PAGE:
A YouTube video threatening to kill individually named police officers was sufficient evidence to support convictions of terroristic threats and intimidation of witnesses, the Pennsylvania Superior Court decided in Com. v. Beasley, __ A.3d __ (No. 1149 WDA 2014, filed Apr. 28, 2016). While criminal charges were pending against Rashee Beasley, two of the police officers scheduled to testify against him discovered a link on his Facebook page to a YouTube video. The video showed a rap music video made by Beasley and a friend entitled “Fuck the Police.” In the video Beasley threatened to kill the two officers and stated that he disobeyed his mother’s direction by posting the video online. He was charged and later convicted of, inter alia, terroristic threats and intimidation of witnesses. Beasley appealed to the Superior Court, arguing that the Commonwealth’s evidence was insufficient because he did not intentionally or recklessly communicate the threats directly to the officers.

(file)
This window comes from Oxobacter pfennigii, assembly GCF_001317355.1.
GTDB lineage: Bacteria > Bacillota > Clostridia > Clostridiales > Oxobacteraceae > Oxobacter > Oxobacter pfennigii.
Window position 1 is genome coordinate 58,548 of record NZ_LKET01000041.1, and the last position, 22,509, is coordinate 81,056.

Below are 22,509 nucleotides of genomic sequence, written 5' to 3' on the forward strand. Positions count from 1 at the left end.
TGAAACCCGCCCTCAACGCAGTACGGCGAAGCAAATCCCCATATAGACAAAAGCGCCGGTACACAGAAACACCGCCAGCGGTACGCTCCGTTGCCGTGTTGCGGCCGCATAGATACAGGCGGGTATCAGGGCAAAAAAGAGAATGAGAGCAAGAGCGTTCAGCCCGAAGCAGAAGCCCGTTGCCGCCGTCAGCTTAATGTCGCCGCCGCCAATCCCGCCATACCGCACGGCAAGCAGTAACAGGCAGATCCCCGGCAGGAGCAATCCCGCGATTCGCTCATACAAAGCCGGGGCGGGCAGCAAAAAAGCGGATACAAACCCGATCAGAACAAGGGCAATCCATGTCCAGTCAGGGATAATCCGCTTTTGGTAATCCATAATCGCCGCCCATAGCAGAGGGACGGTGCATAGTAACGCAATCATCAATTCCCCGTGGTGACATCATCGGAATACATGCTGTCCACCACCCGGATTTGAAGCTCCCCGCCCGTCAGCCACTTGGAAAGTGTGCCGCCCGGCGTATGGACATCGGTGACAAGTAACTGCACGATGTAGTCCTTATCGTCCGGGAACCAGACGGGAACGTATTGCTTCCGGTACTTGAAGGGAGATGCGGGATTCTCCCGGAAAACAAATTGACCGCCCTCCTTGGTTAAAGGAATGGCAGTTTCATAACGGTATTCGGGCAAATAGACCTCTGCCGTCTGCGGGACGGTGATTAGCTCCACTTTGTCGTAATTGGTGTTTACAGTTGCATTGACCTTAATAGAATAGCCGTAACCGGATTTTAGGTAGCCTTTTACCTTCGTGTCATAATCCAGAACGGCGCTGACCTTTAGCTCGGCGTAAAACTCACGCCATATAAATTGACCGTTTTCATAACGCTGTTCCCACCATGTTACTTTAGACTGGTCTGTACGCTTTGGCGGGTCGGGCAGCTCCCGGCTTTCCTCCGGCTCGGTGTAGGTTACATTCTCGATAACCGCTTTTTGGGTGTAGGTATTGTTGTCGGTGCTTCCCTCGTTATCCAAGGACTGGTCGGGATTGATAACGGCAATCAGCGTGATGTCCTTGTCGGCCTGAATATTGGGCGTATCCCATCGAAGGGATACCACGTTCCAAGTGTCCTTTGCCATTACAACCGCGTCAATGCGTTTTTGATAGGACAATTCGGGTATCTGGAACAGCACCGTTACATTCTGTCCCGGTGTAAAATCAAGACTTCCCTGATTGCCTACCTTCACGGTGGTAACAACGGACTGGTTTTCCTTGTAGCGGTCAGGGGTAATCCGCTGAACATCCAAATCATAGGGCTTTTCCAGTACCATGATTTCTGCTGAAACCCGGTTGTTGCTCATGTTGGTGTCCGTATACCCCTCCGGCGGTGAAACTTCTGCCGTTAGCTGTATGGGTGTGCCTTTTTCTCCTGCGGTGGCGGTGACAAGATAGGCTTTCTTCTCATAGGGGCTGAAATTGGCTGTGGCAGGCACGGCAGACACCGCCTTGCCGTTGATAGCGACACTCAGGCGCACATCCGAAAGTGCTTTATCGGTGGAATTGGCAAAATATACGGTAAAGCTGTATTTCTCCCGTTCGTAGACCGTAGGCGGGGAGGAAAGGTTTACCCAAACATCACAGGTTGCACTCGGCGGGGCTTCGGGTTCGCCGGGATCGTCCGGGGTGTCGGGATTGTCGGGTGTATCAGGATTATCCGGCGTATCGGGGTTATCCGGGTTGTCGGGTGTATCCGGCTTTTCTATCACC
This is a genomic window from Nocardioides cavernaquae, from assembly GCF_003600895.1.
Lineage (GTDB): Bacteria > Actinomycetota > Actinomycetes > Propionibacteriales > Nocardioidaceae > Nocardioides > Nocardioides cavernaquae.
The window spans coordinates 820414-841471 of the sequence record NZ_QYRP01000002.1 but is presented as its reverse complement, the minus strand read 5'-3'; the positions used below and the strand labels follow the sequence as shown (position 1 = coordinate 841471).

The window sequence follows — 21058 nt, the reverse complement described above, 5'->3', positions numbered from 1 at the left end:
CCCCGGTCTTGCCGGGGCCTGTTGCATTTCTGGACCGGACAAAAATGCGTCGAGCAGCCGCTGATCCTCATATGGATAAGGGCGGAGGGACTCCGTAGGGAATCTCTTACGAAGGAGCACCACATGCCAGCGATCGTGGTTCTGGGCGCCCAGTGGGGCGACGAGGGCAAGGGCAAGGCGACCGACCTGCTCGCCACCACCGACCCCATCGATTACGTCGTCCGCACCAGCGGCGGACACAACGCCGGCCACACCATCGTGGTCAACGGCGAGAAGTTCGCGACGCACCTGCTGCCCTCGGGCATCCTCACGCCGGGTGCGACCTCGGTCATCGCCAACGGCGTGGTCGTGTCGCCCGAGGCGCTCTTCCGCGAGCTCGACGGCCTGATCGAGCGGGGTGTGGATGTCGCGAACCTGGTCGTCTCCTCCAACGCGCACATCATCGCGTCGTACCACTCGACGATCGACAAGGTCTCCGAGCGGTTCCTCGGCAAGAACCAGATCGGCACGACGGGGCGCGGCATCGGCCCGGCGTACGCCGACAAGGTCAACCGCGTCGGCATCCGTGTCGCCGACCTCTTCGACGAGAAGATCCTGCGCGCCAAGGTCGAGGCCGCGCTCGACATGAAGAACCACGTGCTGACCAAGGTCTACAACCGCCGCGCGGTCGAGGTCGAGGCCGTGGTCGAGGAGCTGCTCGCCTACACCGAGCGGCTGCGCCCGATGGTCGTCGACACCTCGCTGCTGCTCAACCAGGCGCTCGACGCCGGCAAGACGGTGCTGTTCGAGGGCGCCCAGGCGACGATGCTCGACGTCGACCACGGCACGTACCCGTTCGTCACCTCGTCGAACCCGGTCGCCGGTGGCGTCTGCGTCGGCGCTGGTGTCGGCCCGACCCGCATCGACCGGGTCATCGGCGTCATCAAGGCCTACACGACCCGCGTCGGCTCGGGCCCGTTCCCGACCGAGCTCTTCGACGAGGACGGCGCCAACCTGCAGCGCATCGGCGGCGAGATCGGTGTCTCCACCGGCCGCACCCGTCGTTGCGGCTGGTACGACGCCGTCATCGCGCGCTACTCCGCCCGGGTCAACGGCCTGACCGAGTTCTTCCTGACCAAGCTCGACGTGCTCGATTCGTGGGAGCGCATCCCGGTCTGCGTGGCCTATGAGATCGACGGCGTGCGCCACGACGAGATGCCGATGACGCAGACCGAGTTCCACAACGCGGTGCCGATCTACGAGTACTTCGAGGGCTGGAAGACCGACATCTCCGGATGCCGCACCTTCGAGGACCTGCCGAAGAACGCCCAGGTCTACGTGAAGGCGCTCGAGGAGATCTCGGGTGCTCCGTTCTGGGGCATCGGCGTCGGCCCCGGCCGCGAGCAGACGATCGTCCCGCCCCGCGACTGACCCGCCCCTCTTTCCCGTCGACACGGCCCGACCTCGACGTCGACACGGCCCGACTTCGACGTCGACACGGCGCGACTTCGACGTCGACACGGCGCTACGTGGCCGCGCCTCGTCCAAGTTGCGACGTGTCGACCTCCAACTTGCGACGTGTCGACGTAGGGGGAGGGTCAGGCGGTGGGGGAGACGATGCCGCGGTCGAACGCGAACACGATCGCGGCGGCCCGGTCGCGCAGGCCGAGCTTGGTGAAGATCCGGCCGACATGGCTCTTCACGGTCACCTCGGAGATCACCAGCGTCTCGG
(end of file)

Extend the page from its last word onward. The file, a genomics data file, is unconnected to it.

The Superior Court affirmed. Writing for the unanimous panel, Judge Jenkins noted that Pennsylvania’s terroristic threats statute requires that a threat be “communicated,” 18 Pa. C.S. §2706, which in this context means received by the target. Terroristic threats, the Court continued, do not have to be communicated directly, nor does the defendant need to intend to carry out the threat. Here, Beasley had a link on his personal Facebook page to a video specifically threatening to kill the named officers, and he indicated his intent to communicate by stating that he went against his mother’s wishes by posting the video. Thus, the Court concluded that he successfully and intentionally communicated his threat. As for the witness intimidation charge, 18 Pa. C.S. §4952, the Court explained that actual intimidation of a witness is not required; “the crime is committed if one, with the necessary mens rea, ‘attempts’ to intimidate a witness or victim” to, inter alia, withhold testimony. Because Beasley posted a rap song specifically threatening to kill the officers who were going to testify against him, and did so with intent to communicate his message, the Court held that there was sufficient evidence to support the conviction.